Freddie Spencer: the greatest of all time?

Visordown looks back at America's finest

Early days...Spencer (left) Roberts and Haslam

WHO'S THE greatest racer of all-time? The debate's been around since bike racing started and will remain hot gossip for years to come. Everybody has their own favourites, but whatever your views, one name that deserves serious consideration is triple-world champion, Freddie Spencer.

Freddie was born in 1961 in Shreveport, Louisiana. By the age of eleven he'd already become a formidable dirt tracker, winning 10 state championships in short and dirt track events.

A year later, in 1972, Freddie started road racing. His dirt tracking experience proved invaluable, as he made the switch to tarmac look easy and by 1975 Freddie had notched up 12 road racing championship titles, by competing in numerous events. His skills didn't go unnoticed and he was soon signed by Honda to compete in the AMA Superbike Series. It was 1980 and Freddie had just turned 19 years of age.

In the same year Freddie was recruited for the USA's Transatlantic Trophy team. It was to be the young American's first taste of European competition and he didn't disappoint, winning the first two legs with unbelievable ease on his beastly Yamaha TZ750 two-stroke, showing the way home to Barry Sheene and Kenny Roberts - who, unlike Spencer, were both factory-backed riders.

The event made a lasting impression on Spencer, who described emerging from the pit tunnel into the packed amphitheatre of Brands as a pivotal moment in his career. He summed up his feelings in one sentence:

'From that moment on I knew that this was what I wanted to do.'

Honda recognised Freddie's talent and signed him to compete in a few rounds of the 500cc Grand Prix championship the following year, as well as making regular appearances in the AMA Superbike championship. A year later in 1982, Spencer won his first 500cc GP and was recruited by Honda into the NR500 four-stroke development programme. The American, still only 20, was now well and truly a key figure in Honda's Grand Prix future.

The ill-fated NR500 four-stroke...even Spencer couldn't save it

Spencer rewarded Honda's support by winning the following year's 500cc GP championship, in one of the closest fought contests of all time. It came down to the last round, where Spencer clinched the title by a mere two points from Yamaha-mounted Kenny Roberts.

The following year Spencer continued his support for Honda by helping them develop their new 500cc two-stroke racer. It was the most technically advanced machine ever seen - so radical it only managed to start five rounds of the championship. But even though the bike was plagued with teething problems Spencer still managed to coax the underdeveloped two-stroke to victory in four of the five races.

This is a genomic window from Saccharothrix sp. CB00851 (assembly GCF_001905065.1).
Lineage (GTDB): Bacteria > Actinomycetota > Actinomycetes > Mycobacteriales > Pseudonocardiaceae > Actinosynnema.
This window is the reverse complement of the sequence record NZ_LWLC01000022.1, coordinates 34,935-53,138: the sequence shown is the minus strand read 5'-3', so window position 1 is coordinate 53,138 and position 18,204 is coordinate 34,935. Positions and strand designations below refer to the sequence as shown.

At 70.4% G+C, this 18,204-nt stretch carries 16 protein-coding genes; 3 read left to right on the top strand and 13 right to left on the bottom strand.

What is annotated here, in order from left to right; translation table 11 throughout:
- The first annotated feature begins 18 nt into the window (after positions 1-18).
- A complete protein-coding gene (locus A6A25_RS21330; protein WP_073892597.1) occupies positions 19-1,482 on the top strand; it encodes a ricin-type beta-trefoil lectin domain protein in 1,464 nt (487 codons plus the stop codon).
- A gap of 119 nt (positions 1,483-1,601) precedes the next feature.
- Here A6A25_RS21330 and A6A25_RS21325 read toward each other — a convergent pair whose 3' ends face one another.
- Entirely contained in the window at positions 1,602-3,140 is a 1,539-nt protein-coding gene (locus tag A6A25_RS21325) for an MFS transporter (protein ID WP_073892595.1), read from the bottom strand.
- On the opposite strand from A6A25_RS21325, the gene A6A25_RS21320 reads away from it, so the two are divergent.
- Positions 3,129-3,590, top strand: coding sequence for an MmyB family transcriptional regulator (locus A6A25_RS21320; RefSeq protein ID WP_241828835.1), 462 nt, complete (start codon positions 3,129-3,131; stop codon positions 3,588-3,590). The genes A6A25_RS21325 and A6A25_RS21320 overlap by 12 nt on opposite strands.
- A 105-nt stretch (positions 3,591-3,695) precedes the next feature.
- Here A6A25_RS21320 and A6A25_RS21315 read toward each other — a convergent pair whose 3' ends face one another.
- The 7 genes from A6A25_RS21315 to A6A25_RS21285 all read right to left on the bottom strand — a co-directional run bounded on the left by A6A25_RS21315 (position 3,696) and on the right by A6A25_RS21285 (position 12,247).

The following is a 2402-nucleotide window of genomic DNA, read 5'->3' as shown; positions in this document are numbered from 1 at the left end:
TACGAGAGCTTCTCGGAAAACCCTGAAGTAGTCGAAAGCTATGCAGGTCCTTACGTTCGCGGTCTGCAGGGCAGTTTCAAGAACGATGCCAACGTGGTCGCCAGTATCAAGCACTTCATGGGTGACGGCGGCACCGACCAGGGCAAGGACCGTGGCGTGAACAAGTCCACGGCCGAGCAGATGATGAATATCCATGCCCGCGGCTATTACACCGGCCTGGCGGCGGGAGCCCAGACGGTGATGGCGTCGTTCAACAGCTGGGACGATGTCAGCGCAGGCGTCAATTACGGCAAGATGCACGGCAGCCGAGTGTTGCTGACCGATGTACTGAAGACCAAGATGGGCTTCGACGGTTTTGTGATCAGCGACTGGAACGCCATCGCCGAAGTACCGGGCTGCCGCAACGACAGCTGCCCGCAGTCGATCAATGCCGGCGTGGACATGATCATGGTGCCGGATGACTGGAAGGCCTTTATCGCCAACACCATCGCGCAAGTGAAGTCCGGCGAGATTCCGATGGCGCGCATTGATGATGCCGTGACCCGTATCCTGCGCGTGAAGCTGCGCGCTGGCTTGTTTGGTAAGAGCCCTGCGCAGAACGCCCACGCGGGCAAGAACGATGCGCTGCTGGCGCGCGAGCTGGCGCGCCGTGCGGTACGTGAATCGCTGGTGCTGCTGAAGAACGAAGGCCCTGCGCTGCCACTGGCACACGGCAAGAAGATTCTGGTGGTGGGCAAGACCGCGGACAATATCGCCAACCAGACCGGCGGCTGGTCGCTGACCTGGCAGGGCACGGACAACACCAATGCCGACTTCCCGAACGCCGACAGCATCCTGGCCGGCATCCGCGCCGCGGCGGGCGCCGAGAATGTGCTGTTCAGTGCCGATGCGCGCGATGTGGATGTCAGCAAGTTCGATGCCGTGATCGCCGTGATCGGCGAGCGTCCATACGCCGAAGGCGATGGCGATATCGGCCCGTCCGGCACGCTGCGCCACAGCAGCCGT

A pair of Spencer's specials...fantasy garage stuff

1985 will go down as probably the greatest year in motorcycle Grand Prix history. Spencer, still only 23, decided to compete in both 250cc and 500cc championships - a gruelling schedule by anyone's standards.

The American would practice, set-up and qualify in both categories, often with little rest between rides. On race day Spencer would do both practice sessions and then race back-to-back in 250s followed immediately by 500s - often without even changing leathers. While all the other 500cc competitors conserved their energy by relaxing in their motorhomes, Spencer was out in the hard-charging 250 class giving it all he'd got. An hour later he'd be doing it all again on a full-fat 500. It's an achievement that still beggars belief today.

In that frantic, energy-sapping year Spencer competed in ten 250 events, qualified on pole six times and won seven races. In the 500cc class he raced 11 times, won seven and qualified on pole nine times. He also set nine new outright track records. This astonishing achievement gave him both 250cc and 500cc world championship titles. But if that wasn't enough, Spencer also won 250cc, 500cc and Superbike events at the AMA Nationals at Daytona. And this talented, rear wheel steering young American did it all at a time when two strokes were at their most fierce and tyre technology was way behind the curve.

Double 500cc world champion Barry Sheene was one of Spencer's biggest admirers. He knew the American was something special, summing up Freddie's talent while commentating at the rain-lashed 1985 British GP at Silverstone:

"Freddie's an unbelievable rider. He brakes late, the thing slides, he gets on the gas early and comes out of corners on opposite lock. It's something I've never seen before and I'm sure no one else has either."

Spencer went on to win the British GP, trouncing the opposition with one of the most impressive wet-weather performances there has ever been. And who said Americans couldn't ride in the rain?

So the next time you see Valentino Rossi taking the chequered flag, just imagine how much more impressive it would be if he'd also won the 250 race an hour earlier.